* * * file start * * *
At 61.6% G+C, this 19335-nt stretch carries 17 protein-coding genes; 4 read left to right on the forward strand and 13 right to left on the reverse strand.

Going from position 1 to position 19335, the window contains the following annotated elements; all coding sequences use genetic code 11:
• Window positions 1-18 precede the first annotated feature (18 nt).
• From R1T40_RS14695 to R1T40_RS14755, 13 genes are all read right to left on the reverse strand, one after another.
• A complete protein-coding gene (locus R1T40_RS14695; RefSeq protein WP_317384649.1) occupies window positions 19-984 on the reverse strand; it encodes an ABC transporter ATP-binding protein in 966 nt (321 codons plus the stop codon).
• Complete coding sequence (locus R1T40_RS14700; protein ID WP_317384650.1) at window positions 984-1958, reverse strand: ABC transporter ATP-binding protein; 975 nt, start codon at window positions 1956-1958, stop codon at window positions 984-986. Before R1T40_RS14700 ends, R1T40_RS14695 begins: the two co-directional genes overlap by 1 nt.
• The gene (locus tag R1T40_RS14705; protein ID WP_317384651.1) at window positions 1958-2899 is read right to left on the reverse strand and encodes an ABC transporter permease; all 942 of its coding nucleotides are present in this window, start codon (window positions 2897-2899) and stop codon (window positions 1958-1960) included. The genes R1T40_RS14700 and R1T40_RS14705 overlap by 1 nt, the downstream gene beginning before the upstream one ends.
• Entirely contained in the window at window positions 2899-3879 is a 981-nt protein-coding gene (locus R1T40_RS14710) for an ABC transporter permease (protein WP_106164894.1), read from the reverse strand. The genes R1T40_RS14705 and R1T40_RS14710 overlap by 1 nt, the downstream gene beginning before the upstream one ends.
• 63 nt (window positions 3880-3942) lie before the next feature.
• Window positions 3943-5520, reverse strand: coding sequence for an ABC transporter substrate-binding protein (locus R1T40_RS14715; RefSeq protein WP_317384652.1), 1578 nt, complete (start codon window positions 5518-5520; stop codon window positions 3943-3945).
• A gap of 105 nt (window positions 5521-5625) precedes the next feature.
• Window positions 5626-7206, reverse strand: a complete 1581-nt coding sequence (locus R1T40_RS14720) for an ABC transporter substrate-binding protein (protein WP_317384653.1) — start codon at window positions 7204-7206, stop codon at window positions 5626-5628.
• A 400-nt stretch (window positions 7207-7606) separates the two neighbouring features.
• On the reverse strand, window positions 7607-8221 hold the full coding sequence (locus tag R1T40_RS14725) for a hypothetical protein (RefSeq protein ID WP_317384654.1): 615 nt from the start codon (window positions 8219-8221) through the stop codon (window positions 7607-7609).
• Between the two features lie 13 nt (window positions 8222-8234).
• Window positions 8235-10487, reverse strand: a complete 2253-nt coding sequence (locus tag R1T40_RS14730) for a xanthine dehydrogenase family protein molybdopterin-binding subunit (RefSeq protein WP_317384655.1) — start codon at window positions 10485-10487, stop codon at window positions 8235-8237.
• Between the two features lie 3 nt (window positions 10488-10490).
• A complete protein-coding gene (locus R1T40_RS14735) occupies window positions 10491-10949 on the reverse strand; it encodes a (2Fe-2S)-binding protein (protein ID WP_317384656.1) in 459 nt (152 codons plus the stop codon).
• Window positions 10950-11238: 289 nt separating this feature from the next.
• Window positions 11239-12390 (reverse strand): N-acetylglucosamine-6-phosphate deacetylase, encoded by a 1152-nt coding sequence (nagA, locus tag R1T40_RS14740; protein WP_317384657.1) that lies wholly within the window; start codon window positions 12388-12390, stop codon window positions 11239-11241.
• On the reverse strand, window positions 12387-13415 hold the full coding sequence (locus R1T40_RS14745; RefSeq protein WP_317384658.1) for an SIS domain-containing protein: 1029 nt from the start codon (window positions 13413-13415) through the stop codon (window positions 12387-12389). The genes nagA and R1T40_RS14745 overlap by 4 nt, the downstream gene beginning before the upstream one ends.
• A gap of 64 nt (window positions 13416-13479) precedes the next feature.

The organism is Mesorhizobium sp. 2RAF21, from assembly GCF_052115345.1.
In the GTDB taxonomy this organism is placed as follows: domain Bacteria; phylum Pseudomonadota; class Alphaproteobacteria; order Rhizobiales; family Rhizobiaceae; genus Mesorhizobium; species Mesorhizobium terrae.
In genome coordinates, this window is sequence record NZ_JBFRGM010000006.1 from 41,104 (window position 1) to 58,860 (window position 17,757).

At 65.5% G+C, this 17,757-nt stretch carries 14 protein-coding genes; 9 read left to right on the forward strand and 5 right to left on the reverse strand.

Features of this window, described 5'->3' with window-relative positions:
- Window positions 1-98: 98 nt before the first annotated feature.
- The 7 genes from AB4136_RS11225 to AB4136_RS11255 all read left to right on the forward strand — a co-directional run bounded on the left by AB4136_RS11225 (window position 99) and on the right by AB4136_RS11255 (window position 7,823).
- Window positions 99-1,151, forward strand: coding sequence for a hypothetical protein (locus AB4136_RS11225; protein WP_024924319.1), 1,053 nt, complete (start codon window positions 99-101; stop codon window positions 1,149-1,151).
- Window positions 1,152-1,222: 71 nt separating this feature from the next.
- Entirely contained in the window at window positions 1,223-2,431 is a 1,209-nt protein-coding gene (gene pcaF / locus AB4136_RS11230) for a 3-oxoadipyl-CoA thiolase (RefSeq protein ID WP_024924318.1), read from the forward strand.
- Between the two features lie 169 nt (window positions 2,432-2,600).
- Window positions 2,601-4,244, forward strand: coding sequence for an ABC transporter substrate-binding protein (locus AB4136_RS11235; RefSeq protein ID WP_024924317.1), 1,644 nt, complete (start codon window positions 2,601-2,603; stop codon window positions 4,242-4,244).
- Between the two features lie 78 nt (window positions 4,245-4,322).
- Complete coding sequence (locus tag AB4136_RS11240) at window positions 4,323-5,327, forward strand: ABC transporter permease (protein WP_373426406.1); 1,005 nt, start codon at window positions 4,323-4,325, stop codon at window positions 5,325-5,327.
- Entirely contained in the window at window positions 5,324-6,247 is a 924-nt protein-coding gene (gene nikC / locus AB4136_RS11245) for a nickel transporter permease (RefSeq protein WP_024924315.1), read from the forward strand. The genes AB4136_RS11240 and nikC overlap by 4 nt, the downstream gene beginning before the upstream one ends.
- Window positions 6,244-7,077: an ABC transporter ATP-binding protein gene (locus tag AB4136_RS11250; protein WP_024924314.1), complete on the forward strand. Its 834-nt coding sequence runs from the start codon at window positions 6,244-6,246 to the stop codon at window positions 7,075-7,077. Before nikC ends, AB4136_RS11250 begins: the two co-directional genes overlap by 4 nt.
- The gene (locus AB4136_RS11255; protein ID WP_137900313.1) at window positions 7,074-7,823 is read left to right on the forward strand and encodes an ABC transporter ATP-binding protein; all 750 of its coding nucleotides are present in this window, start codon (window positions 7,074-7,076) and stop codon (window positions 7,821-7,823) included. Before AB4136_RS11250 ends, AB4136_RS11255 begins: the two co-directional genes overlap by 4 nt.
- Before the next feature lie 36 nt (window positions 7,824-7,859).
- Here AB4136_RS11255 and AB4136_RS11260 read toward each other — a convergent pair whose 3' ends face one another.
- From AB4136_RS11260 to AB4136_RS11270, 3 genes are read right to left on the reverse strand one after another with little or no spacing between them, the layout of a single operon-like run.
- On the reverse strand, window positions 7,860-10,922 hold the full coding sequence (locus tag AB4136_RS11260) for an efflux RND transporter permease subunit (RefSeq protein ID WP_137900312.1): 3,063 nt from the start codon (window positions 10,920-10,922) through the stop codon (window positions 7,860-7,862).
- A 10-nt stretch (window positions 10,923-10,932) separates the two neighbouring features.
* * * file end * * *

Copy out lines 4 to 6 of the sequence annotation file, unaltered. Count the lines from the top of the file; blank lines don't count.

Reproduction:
• From R1T40_RS14695 to R1T40_RS14755, 13 genes are all read right to left on the reverse strand, one after another.
• A complete protein-coding gene (locus R1T40_RS14695; RefSeq protein WP_317384649.1) occupies window positions 19-984 on the reverse strand; it encodes an ABC transporter ATP-binding protein in 966 nt (321 codons plus the stop codon).
• Complete coding sequence (locus R1T40_RS14700; protein ID WP_317384650.1) at window positions 984-1958, reverse strand: ABC transporter ATP-binding protein; 975 nt, start codon at window positions 1956-1958, stop codon at window positions 984-986. Before R1T40_RS14700 ends, R1T40_RS14695 begins: the two co-directional genes overlap by 1 nt.